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THE LONG ROAD HOME 

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BY MANNIKA CHOPRA   |   Published 28.07.02, 12:00 AM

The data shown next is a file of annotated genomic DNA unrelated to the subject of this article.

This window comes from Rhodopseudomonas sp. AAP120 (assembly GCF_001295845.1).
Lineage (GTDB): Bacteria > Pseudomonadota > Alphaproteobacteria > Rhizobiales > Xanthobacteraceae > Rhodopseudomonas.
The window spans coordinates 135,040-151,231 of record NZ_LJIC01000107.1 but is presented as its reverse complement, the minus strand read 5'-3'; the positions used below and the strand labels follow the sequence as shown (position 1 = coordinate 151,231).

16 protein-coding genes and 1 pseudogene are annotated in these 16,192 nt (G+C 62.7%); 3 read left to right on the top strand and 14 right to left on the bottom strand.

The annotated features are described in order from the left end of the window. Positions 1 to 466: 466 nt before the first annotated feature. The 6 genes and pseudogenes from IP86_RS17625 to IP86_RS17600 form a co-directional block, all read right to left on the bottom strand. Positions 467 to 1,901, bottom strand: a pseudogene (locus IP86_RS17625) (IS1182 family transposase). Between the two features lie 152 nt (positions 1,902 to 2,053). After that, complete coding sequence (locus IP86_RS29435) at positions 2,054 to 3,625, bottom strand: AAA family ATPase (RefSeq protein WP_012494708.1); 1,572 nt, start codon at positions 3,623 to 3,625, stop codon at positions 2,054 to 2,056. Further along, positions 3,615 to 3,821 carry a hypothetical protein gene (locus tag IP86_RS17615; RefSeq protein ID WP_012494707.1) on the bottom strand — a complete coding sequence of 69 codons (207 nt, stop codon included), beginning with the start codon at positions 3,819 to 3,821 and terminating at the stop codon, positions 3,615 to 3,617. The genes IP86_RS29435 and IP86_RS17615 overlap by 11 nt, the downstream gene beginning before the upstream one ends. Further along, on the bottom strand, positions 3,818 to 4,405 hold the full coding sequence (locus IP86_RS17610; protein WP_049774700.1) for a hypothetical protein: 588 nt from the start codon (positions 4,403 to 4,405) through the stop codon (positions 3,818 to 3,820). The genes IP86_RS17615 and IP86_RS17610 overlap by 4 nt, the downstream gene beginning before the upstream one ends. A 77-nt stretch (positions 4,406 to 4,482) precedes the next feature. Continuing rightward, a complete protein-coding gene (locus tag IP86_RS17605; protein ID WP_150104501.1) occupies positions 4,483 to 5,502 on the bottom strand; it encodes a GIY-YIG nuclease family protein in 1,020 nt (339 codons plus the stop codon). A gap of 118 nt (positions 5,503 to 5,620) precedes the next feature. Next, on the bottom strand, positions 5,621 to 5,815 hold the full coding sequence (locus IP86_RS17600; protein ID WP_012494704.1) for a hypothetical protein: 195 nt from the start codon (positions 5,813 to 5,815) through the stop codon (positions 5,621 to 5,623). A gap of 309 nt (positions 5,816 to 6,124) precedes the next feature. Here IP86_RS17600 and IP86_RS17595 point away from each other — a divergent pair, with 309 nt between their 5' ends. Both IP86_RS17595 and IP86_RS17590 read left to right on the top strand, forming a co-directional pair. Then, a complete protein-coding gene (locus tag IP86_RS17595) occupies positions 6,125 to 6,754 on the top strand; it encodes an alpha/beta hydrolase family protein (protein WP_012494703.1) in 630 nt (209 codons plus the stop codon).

A heartbeat. That's how long it took Shahnaz Parvin Akhtar Kausar to decide to end her life and jump into the Jhelum river, which meanders down Pakistan Occupied Kashmir (PoK) into Jammu. Fed up with her in-laws' unrelenting taunts about her inability to conceive and her husband Muhammad Yunus' apparent lack of concern, Shahnaz wanted to end it all. So, on a sunny October morning in 1995, she walked towards the river from her village in Haryan, Dabagh, district Mirpur in PoK and plunged in. But Shahnaz did not die. Instead her life took a trajectory that symbolises the human tragedy of two neighbours, India and Pakistan, existing in a state of perpetual hostility for over 50 years. At the core of the enmity lies an intractable question: who lays greater claim to Kashmir - Pakistan or India? Shahnaz landed in prison where she has spent almost seven years now. She has been raped, given birth to a daughter and spends her time today counting the days she has spent away from her village. The ochre and red brick building of Jammu district jail stands forlornly under the cascading monsoon sky. The prison houses 112 prisoners, including 23 women and six children. It is visitor's day and some of the sombreness of the institution is erased by the sound of boisterous laughter. But the bonhomie evaporates as you walk towards the women's cells, even though the sun has suddenly made an appearance. The golden rays are pouring in through the barred windows of a large sized room. For over four years, Shahnaz has been sharing this space with five other women and her daughter Mobin, who is nearly six years old. At 32, Shahnaz, dressed in a golden-yellow salwar kameez, is a slender, handsome woman with coppery skin. Nearly five feet five inches, she is tall by Indian standards. Despite her apparent lack of education, a sense of quiet refinement envelops her. It is obvious Shahnaz does not seek pity as she recounts her tale in a mixture of Pahadi and Goddari, a dialect spoken by the Gujjar tribe, in a calm, imperturbable voice. After jumping into the river, Shahnaz says, she almost uncannily floated towards India where she was fished out by a soldier from the Indian Border Security Force (BSF) near Nowshera in Rajouri district of Jammu. Though she managed to persuade her saviour that she was a bona fide trespasser and not an enemy spy, she was marched off to the Nowshera magistrate's court. For entry without a passport, under the Enemies Ordinance Act, she was punished with a 12-month sentence and fined Rs 500. Because she had no money, Shahnaz's sentence was extended by another three months. She was then transferred to the district jail in Poonch to serve her sentence. It was here that her life took a strange new turn. Shahnaz's voice drops an octave lower, almost to a whisper, as she recounts the day when she was raped by Mohammaduddin, the jail warden at Poonch. 'When it was happening I didn't scream for help because I thought the warden might kill me. And then I thought even if I shouted, nobody would come because I am a Pakistani.' However, she did complain later and Mohammaduddin was suspended and a legal case registered against him. The rape resulted in the birth of a daughter whom she named Mobin after consulting the Quran. Since Shahnaz had always believed she was barren, the event changed her life completely. Brought up in a family of eight siblings - four brothers and four sisters - Shahnaz had longed to have a large family after marriage. But thanks to her in-laws, she had always believed that she was infertile. Until now. Which is why when she was given the choice, she refused to abort the child. 'The best memory of my life is connected to its saddest event,' she says. 'It was the worst possible way to have a child but I felt fulfilled at the same time.' After Mobin's birth at Poonch District Hospital, Shahnaz returned to prison. 'Unfortunately, when she completed her sentence in early 1997, nobody told her that she was free go back home,' says A.K. Sawhney, a Jammu-based lawyer who is fighting her case on behalf of a Chandigarh human rights group, World Human Rights Protection Council. Sawhney has filed a petition in the Jammu High Court asking why Shahnaz was still being kept in jail with a child. Instead of making arrangements for her return to Pakistan, or trying to integrate her into the local community, Sawhney says she was bundled off yet again to another penitentiary - Jammu district jail. To keep her incarcerated legally, new charges were filed against Shahnaz in August 2000 under the sweeping Public Safety Act. Another 24-month sentence was given. 'We have had to keep her in jail because as a Pakistani citizen without valid papers we cannot even send her to a destitute home,' says S.S. Ani, superintendent, prisons, Jammu and Kashmir. ''It's not an ideal situation for her, but under the circumstances it is the only option.' Mobin, who has spent her entire childhood in confinement, will turn six this October. She knows no other life. At eight a.m. every school day, a constable, whom she calls 'policeman uncle', escorts her to the local school. The intimacy between Mobin and her jailors is unmistakable. Wearing a brilliant red dress, tight braids and a dazzling smile, a perky Mobin exhibits her command over the English language by singing out the alphabet. 'She will be the only one amongst all her cousins who will know English,' says Shahnaz proudly. Ani declares that three attempts were made to get Shahnaz and her daughter back to her country. But they have been futile. The last attempt to secure Shahnaz her freedom took place on June 25, 2001, on the eve of the Agra summit held between Prime Minister Atal Behari Vajpayee and his Pakistani counterpart, General Pervez Musharraf. As a goodwill gesture to mark the event, a prisoner exchange between the Pakistani Rangers and the Border Security Force was scheduled at Wagah. Six Pakistanis who had strayed into India were going to be exchanged for a similar number of Indians who had wandered into Pakistan. A delighted Shahnaz dressed herself and her daughter for the event, bid farewell to their friends and went off to what she thought would be freedom. When her turn came, says Shahnaz, the Pakistani Rangers made it clear that while they were willing to accept her, Mobin - born of an Indian father - was not going to be allowed to cross over. For Shahnaz, returning to India meant going back to prison. But to leave without her daughter was never an option. 'Why would any human being want to separate a mother and her child?' she asks. Like the Kashmir dilemma, this question, too, remains unresolved.